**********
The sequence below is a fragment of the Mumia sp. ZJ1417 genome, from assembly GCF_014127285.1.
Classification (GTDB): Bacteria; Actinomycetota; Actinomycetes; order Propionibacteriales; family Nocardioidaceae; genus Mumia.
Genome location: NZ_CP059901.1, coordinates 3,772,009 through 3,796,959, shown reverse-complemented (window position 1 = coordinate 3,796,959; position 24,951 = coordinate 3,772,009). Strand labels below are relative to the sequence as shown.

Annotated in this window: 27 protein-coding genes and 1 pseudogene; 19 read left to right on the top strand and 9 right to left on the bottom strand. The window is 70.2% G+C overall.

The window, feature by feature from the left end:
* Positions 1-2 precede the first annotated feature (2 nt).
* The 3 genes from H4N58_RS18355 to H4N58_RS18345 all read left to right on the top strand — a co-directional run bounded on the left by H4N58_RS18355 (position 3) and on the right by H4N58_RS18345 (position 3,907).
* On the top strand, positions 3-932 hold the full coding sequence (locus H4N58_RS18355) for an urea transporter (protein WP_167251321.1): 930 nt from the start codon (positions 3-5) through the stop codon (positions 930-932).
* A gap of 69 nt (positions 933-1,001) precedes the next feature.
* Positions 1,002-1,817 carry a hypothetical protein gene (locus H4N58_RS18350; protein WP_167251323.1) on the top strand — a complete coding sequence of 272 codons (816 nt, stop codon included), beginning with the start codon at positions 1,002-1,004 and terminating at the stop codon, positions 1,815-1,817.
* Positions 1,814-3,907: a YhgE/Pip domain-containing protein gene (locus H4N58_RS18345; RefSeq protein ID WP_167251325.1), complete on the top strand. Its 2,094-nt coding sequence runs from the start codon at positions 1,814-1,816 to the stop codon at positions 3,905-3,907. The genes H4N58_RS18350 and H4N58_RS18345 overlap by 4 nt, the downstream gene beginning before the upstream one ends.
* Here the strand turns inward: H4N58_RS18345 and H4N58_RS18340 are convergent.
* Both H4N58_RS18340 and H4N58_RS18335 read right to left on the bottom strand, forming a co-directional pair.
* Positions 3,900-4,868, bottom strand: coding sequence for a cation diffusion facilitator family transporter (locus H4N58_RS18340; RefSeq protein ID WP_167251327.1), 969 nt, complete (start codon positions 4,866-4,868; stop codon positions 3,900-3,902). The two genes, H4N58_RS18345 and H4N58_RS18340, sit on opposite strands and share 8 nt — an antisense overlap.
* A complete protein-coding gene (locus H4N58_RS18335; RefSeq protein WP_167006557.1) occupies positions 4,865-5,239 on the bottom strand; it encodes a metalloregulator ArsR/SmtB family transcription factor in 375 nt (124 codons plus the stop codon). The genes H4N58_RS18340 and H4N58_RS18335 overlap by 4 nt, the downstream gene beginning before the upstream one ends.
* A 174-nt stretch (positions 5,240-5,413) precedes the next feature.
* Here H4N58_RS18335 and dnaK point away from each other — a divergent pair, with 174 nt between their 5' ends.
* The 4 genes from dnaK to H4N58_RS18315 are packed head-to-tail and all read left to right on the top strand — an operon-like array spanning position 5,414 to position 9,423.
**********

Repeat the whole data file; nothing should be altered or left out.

The sequence below is a fragment of the Mumia sp. ZJ1417 genome, from assembly GCF_014127285.1.
Classification (GTDB): Bacteria; Actinomycetota; Actinomycetes; order Propionibacteriales; family Nocardioidaceae; genus Mumia.
Genome location: NZ_CP059901.1, coordinates 3,772,009 through 3,796,959, shown reverse-complemented (window position 1 = coordinate 3,796,959; position 24,951 = coordinate 3,772,009). Strand labels below are relative to the sequence as shown.

Annotated in this window: 27 protein-coding genes and 1 pseudogene; 19 read left to right on the top strand and 9 right to left on the bottom strand. The window is 70.2% G+C overall.

The window, feature by feature from the left end:
* Positions 1-2 precede the first annotated feature (2 nt).
* The 3 genes from H4N58_RS18355 to H4N58_RS18345 all read left to right on the top strand — a co-directional run bounded on the left by H4N58_RS18355 (position 3) and on the right by H4N58_RS18345 (position 3,907).
* On the top strand, positions 3-932 hold the full coding sequence (locus H4N58_RS18355) for an urea transporter (protein WP_167251321.1): 930 nt from the start codon (positions 3-5) through the stop codon (positions 930-932).
* A gap of 69 nt (positions 933-1,001) precedes the next feature.
* Positions 1,002-1,817 carry a hypothetical protein gene (locus H4N58_RS18350; protein WP_167251323.1) on the top strand — a complete coding sequence of 272 codons (816 nt, stop codon included), beginning with the start codon at positions 1,002-1,004 and terminating at the stop codon, positions 1,815-1,817.
* Positions 1,814-3,907: a YhgE/Pip domain-containing protein gene (locus H4N58_RS18345; RefSeq protein ID WP_167251325.1), complete on the top strand. Its 2,094-nt coding sequence runs from the start codon at positions 1,814-1,816 to the stop codon at positions 3,905-3,907. The genes H4N58_RS18350 and H4N58_RS18345 overlap by 4 nt, the downstream gene beginning before the upstream one ends.
* Here the strand turns inward: H4N58_RS18345 and H4N58_RS18340 are convergent.
* Both H4N58_RS18340 and H4N58_RS18335 read right to left on the bottom strand, forming a co-directional pair.
* Positions 3,900-4,868, bottom strand: coding sequence for a cation diffusion facilitator family transporter (locus H4N58_RS18340; RefSeq protein ID WP_167251327.1), 969 nt, complete (start codon positions 4,866-4,868; stop codon positions 3,900-3,902). The two genes, H4N58_RS18345 and H4N58_RS18340, sit on opposite strands and share 8 nt — an antisense overlap.
* A complete protein-coding gene (locus H4N58_RS18335; RefSeq protein WP_167006557.1) occupies positions 4,865-5,239 on the bottom strand; it encodes a metalloregulator ArsR/SmtB family transcription factor in 375 nt (124 codons plus the stop codon). The genes H4N58_RS18340 and H4N58_RS18335 overlap by 4 nt, the downstream gene beginning before the upstream one ends.
* A 174-nt stretch (positions 5,240-5,413) precedes the next feature.
* Here H4N58_RS18335 and dnaK point away from each other — a divergent pair, with 174 nt between their 5' ends.
* The 4 genes from dnaK to H4N58_RS18315 are packed head-to-tail and all read left to right on the top strand — an operon-like array spanning position 5,414 to position 9,423.